Canadian breaks world record with 1,208 single strokes
Artist biography Eric E. "D. DrumGuy" Okamoto
What hummingbirds are to birds, Eric Okamoto is to drummers.
Okamoto, a third-generation Japanese-American who grew up in Garner, set a record for the double roll at the World's Fastest Drummer competition in Indianapolis in August 2005. By blistering at a rate of 1,559 drumstrokes for a minute, nearly 26 strokes a second, he got to hoist a championship belt that would make a professional wrestler jealous.
Okamoto, who teaches percussion at Burt's School of Music in Cary, got his first drum set at age 5. Speed became his signature at Garner High, and the blur of his sticks made jaws drop when he auditioned at East Carolina University's College of Music.
But Okamoto says he never knew how fast he really was until a student told him about "extreme sport drumming," which sprang up after the invention of the Drumometer in 1999. The machine can discern beats too fast for the human ear to count.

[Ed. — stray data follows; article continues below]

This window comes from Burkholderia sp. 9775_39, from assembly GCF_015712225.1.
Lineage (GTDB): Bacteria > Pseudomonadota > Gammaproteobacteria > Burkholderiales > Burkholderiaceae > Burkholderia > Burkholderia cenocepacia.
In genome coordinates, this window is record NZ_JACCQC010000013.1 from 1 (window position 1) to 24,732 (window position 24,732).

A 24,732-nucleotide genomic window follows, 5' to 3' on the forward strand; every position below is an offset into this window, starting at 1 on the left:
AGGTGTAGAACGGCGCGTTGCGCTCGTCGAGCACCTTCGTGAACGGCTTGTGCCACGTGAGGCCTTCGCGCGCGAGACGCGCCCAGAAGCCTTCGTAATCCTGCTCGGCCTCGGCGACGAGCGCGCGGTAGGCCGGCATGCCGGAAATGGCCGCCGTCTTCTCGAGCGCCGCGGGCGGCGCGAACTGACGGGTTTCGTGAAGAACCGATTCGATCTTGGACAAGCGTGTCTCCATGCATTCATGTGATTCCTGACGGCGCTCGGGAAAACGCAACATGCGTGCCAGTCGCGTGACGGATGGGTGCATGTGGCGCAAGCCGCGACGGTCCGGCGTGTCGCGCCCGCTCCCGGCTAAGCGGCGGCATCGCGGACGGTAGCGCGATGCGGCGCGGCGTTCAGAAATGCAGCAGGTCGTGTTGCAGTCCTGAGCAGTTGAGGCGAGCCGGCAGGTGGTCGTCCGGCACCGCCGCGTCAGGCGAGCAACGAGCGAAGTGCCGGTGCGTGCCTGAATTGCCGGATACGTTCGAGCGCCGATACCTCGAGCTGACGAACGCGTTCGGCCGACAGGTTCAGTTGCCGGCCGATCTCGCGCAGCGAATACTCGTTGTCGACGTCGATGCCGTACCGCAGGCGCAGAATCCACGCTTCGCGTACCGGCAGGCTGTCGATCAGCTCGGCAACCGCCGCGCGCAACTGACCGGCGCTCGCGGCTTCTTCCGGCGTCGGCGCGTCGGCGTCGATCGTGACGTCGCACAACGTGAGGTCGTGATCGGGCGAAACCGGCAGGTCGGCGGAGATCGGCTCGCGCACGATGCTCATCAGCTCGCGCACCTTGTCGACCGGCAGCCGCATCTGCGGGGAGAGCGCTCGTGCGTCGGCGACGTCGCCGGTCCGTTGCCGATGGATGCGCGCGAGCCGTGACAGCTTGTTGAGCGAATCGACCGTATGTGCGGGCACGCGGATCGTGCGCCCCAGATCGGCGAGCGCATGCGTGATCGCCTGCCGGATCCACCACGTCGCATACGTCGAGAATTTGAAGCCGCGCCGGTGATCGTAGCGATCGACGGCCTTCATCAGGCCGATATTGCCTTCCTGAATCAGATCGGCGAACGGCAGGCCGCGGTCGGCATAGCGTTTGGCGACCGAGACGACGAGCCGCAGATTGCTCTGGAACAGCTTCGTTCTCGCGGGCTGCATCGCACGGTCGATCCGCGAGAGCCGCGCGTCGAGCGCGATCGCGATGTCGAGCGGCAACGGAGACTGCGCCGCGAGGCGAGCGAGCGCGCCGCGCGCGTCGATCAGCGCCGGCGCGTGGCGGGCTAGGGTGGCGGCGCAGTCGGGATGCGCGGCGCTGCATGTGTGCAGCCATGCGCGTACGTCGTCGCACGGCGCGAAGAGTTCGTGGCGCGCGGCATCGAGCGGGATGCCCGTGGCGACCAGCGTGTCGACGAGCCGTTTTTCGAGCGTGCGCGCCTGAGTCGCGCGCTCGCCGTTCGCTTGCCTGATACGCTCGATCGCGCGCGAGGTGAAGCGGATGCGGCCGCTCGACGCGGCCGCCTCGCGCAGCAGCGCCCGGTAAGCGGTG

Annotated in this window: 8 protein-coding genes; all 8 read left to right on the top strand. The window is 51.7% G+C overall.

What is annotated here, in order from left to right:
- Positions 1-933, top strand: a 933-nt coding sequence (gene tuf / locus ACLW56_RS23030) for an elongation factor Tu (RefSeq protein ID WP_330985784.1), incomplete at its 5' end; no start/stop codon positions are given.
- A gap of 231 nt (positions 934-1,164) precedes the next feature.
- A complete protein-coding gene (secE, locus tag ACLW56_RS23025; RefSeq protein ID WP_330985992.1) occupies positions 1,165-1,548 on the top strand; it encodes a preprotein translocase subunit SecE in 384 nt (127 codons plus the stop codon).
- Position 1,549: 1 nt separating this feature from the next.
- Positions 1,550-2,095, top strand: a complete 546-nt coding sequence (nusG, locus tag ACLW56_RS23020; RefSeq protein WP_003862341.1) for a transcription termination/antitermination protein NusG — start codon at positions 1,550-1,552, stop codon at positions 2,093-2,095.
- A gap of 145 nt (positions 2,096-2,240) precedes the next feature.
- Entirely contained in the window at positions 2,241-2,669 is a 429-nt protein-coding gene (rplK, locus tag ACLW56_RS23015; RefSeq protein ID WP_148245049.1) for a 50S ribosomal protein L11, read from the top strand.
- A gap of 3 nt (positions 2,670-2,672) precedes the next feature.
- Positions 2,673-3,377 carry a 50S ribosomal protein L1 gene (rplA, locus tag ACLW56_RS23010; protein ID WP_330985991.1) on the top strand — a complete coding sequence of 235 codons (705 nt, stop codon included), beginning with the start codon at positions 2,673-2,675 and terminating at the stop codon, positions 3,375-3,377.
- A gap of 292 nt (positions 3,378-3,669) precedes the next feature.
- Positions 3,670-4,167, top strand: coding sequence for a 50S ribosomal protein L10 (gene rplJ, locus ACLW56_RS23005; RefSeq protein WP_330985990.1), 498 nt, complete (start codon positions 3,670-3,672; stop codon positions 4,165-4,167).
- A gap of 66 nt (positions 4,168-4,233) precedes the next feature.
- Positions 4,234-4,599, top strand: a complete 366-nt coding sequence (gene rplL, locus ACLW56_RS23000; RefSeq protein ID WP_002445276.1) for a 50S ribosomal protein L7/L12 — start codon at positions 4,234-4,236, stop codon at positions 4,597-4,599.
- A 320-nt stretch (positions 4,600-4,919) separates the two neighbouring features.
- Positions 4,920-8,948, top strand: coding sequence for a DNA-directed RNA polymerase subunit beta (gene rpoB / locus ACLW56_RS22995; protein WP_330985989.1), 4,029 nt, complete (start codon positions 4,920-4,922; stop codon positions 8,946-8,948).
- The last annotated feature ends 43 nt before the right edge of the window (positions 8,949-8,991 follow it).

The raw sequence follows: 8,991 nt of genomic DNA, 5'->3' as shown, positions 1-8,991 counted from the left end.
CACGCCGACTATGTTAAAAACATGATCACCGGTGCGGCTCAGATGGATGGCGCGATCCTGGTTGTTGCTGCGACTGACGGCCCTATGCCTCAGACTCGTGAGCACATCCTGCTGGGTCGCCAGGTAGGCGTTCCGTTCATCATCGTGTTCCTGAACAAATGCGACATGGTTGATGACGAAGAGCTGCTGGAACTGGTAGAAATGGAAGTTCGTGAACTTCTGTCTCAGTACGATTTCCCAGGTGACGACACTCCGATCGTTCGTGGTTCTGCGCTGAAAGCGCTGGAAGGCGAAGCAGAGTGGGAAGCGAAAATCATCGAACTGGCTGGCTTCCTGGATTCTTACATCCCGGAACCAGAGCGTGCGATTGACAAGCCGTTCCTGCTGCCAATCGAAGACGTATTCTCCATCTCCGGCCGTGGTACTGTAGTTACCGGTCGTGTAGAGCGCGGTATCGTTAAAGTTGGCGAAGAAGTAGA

Since 2000, more than 10,000 drummers have vied for the title of World's Fastest Drummer, says Boo McAfee, Drumometer co-inventor. Competitions are held twice a year at conventions of the International Music Products Association, and winners get in the book of Guinness World Records.
Okamoto is one of only 21 drummers to break into the exclusive "1,000 Club" by playing more than 1,000 single strokes a minute. He holds the sixth all-time highest single-stroke record (1,085) from a competition he won in 2003.
After graduating from ECU about 20 years ago, Okamoto began giving private lessons and writing music books. He trains about 70 students a week.
Ironically, Okamoto often makes his students play slowly.